Large numbers of Sudanese women are being raped by, or have lost their husbands to, the mostly-Arab militia called the Janjaweed. While refugee camps should offer women safety from more violence, the Globe and Mail reports that more and more women are being raped outside of their refugee camps when they go to gather wood or charcoal to sell or to use to cook food. A sergeant guarding one of the camps asserts “if you go even one kilometer from the camp, you will find problems.” According to the Globe and Mail, the sergeant went on to say that even though his soldiers know about the rapes, they cannot leave their post to patrol or intervene.
As the humanitarian crisis in the country deepens, reports of lost breast milk as a result of trauma and malnourishment in women from the Darfur region of the Sudan have become increasingly common over the last few months. According to the Washington Post, a public health professor who toured the refugee camps in Chad asserted “This is a situation where anxiety and stress is far greater for women, and it adds a particular layer of stress to an already stressed population.” A recent Center for Disease Control and Prevention (CDC) survey states that the mortality rate for children is above the emergency threshold, reports the Washington Post.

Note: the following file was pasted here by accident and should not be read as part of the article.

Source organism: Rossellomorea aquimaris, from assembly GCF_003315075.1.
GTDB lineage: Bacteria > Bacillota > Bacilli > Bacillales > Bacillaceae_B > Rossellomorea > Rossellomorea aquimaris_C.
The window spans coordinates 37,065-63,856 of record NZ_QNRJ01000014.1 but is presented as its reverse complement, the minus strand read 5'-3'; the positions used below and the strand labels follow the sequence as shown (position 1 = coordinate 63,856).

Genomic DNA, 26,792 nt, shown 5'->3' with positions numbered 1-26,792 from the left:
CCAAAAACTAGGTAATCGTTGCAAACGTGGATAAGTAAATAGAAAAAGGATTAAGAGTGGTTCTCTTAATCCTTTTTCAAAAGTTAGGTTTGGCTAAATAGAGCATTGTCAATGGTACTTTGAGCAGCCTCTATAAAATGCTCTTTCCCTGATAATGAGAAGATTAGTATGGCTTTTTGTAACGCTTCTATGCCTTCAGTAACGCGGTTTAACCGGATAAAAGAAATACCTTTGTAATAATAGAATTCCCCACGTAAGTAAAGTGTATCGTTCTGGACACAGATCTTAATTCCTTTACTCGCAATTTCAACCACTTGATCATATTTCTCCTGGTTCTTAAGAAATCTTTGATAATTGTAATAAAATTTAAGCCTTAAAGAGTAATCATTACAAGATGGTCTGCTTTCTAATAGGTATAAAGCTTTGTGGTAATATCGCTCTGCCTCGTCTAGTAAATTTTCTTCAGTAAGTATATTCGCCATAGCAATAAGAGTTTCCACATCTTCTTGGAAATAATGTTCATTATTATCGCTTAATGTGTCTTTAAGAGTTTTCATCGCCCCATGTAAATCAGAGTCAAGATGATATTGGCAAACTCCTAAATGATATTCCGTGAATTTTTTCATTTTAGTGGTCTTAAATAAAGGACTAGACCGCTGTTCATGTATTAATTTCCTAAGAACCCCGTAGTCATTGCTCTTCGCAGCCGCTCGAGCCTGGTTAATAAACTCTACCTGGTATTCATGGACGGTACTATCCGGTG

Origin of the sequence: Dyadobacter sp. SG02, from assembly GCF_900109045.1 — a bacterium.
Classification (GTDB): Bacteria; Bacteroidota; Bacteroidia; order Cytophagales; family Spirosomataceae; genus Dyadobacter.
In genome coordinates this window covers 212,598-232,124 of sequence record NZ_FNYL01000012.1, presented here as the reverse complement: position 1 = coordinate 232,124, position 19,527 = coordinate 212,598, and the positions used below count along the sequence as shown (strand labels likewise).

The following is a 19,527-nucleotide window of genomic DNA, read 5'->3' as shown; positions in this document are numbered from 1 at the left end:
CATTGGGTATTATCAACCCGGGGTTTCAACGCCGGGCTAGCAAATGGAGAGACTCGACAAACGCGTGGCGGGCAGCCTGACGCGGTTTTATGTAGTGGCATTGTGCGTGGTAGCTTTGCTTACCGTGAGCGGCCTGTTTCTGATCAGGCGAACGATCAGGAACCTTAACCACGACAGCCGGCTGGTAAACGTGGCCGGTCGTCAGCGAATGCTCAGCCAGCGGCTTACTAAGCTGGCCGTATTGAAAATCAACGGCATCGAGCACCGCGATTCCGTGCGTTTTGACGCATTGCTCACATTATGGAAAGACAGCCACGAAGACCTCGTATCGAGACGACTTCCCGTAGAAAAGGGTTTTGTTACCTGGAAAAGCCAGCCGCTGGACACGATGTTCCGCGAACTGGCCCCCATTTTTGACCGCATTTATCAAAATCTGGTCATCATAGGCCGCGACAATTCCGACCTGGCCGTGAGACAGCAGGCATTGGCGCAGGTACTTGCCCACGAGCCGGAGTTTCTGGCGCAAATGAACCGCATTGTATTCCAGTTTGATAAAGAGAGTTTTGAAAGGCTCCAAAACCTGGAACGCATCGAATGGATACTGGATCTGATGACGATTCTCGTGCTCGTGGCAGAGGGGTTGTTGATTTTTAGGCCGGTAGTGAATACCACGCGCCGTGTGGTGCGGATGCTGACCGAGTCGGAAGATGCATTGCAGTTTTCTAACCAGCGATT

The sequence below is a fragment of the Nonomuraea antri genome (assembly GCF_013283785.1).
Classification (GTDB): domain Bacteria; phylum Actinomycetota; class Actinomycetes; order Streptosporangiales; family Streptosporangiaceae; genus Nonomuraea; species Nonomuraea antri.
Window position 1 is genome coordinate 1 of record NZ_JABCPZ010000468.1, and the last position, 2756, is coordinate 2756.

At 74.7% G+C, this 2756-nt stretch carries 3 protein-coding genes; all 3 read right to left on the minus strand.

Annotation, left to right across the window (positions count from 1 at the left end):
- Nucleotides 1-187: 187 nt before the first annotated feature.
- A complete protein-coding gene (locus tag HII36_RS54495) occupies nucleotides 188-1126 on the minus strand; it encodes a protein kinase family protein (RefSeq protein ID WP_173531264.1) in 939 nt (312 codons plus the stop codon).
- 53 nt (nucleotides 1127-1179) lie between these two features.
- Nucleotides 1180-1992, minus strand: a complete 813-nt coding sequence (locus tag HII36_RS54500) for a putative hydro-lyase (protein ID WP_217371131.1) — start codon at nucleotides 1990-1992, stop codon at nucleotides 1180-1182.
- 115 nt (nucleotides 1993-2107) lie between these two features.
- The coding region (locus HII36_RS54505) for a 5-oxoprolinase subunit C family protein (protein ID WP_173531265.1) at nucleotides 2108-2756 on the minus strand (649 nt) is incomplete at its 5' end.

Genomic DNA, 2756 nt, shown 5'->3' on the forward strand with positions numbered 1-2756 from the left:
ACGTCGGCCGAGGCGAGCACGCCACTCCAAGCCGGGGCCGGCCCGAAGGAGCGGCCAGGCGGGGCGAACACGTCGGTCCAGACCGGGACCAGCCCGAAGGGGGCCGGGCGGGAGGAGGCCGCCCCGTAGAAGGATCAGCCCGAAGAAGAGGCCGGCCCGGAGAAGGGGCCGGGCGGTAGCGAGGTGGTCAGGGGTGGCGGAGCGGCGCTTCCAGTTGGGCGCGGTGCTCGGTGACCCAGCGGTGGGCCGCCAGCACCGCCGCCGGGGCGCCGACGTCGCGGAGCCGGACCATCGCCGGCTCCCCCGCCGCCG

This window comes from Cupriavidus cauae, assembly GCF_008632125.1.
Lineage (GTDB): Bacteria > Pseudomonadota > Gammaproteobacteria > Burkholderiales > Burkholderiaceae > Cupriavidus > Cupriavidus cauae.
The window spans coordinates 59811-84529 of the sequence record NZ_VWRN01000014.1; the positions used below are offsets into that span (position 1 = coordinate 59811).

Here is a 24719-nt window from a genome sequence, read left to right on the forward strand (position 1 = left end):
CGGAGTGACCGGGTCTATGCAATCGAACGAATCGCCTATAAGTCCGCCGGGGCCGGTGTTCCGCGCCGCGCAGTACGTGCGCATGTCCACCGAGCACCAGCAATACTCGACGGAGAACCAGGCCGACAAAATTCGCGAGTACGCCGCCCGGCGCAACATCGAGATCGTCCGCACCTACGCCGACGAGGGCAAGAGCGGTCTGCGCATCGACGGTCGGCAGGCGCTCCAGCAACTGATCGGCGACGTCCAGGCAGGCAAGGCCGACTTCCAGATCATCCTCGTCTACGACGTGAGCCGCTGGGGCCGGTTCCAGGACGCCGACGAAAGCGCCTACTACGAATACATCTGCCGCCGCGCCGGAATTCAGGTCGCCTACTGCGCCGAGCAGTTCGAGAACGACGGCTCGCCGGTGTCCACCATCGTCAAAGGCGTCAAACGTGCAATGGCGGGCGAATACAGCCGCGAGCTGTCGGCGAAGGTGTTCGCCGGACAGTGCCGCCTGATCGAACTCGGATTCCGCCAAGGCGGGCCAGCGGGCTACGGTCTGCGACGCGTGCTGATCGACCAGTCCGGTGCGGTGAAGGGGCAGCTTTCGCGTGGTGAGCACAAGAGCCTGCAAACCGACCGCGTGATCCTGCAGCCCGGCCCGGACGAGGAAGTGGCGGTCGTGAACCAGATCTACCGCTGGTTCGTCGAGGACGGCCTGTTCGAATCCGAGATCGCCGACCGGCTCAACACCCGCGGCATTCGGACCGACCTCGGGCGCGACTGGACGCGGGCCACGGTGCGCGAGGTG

Reuters reports that the humanitarian crisis in Darfur is worsening and has cost up to 50,000 lives.
11/25/2014 Marissa Alexander Has Accepted a Plea Deal - Marissa Alexander, the woman imprisoned for firing a warning shot in the presence of her abusive husband, chose to accept a plea deal Monday with the state of Florida, pleading guilty to three felony counts of aggravated assault.
As part of the plea deal, Alexander received three years imprisonment, but she will be credited for the time she's spent behind bars. . . .
11/24/2014 The City of Louisville Has Overwhelmingly Approved a CEDAW Resolution - The city of Louisville, Kentucky approved a resolution that will use the UN Convention on the Elimination of All Forms of Discrimination Against Women (CEDAW) as a framework for all future policy aimed at ending gender-based discrimination.
Councilwoman Tina Ward-Pugh introduced the resolution, which passed overwhelmingly on November 6. . . .